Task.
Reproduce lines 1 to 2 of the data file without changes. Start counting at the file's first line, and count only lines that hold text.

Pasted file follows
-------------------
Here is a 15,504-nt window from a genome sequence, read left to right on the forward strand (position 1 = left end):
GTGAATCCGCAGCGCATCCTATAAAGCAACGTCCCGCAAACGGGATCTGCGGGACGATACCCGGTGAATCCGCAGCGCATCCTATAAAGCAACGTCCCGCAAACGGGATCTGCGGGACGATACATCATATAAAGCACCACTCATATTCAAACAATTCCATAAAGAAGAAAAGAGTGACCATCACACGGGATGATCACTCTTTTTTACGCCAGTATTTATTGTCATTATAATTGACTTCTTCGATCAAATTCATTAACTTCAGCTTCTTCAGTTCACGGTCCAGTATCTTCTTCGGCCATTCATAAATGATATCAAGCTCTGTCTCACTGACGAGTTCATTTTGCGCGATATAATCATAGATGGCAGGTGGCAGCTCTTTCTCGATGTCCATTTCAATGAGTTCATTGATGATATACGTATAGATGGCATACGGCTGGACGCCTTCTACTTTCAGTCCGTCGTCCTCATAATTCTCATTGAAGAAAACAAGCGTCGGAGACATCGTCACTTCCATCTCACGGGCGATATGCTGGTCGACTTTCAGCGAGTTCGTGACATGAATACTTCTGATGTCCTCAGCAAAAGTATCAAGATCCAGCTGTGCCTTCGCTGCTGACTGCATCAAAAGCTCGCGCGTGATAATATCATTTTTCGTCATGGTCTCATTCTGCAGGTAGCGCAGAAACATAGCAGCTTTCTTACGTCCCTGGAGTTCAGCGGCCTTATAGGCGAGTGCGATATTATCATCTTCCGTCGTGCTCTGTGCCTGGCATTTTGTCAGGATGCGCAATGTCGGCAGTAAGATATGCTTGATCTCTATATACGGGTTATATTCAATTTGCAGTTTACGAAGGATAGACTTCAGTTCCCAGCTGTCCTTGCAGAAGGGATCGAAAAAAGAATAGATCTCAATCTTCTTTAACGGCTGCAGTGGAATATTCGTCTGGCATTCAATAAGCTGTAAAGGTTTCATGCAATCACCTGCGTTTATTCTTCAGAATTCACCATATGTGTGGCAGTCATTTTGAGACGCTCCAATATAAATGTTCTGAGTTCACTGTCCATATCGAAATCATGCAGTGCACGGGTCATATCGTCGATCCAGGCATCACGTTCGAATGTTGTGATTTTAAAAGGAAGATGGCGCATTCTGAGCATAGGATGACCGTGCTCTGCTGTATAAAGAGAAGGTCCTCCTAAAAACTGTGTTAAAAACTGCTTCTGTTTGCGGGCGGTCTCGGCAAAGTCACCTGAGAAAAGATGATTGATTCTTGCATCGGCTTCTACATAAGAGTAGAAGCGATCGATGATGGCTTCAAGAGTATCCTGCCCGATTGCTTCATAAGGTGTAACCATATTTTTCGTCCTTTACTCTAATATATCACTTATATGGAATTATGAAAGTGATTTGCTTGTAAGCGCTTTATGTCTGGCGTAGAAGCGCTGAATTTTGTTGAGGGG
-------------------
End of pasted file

Here is a 15,504-nt window from a genome sequence, read left to right on the forward strand (position 1 = left end):
GTGAATCCGCAGCGCATCCTATAAAGCAACGTCCCGCAAACGGGATCTGCGGGACGATACCCGGTGAATCCGCAGCGCATCCTATAAAGCAACGTCCCGCAAACGGGATCTGCGGGACGATACATCATATAAAGCACCACTCATATTCAAACAATTCCATAAAGAAGAAAAGAGTGACCATCACACGGGATGATCACTCTTTTTTACGCCAGTATTTATTGTCATTATAATTGACTTCTTCGATCAAATTCATTAACTTCAGCTTCTTCAGTTCACGGTCCAGTATCTTCTTCGGCCATTCATAAATGATATCAAGCTCTGTCTCACTGACGAGTTCATTTTGCGCGATATAATCATAGATGGCAGGTGGCAGCTCTTTCTCGATGTCCATTTCAATGAGTTCATTGATGATATACGTATAGATGGCATACGGCTGGACGCCTTCTACTTTCAGTCCGTCGTCCTCATAATTCTCATTGAAGAAAACAAGCGTCGGAGACATCGTCACTTCCATCTCACGGGCGATATGCTGGTCGACTTTCAGCGAGTTCGTGACATGAATACTTCTGATGTCCTCAGCAAAAGTATCAAGATCCAGCTGTGCCTTCGCTGCTGACTGCATCAAAAGCTCGCGCGTGATAATATCATTTTTCGTCATGGTCTCATTCTGCAGGTAGCGCAGAAACATAGCAGCTTTCTTACGTCCCTGGAGTTCAGCGGCCTTATAGGCGAGTGCGATATTATCATCTTCCGTCGTGCTCTGTGCCTGGCATTTTGTCAGGATGCGCAATGTCGGCAGTAAGATATGCTTGATCTCTATATACGGGTTATATTCAATTTGCAGTTTACGAAGGATAGACTTCAGTTCCCAGCTGTCCTTGCAGAAGGGATCGAAAAAAGAATAGATCTCAATCTTCTTTAACGGCTGCAGTGGAATATTCGTCTGGCATTCAATAAGCTGTAAAGGTTTCATGCAATCACCTGCGTTTATTCTTCAGAATTCACCATATGTGTGGCAGTCATTTTGAGACGCTCCAATATAAATGTTCTGAGTTCACTGTCCATATCGAAATCATGCAGTGCACGGGTCATATCGTCGATCCAGGCATCACGTTCGAATGTTGTGATTTTAAAAGGAAGATGGCGCATTCTGAGCATAGGATGACCGTGCTCTGCTGTATAAAGAGAAGGTCCTCCTAAAAACTGTGTTAAAAACTGCTTCTGTTTGCGGGCGGTCTCGGCAAAGTCACCTGAGAAAAGATGATTGATTCTTGCATCGGCTTCTACATAAGAGTAGAAGCGATCGATGATGGCTTCAAGAGTATCCTGCCCGATTGCTTCATAAGGTGTAACCATATTTTTCGTCCTTTACTCTAATATATCACTTATATGGAATTATGAAAGTGATTTGCTTGTAAGCGCTTTATGTCTGGCGTAGAAGCGCTGAATTTTGTTGAGGGG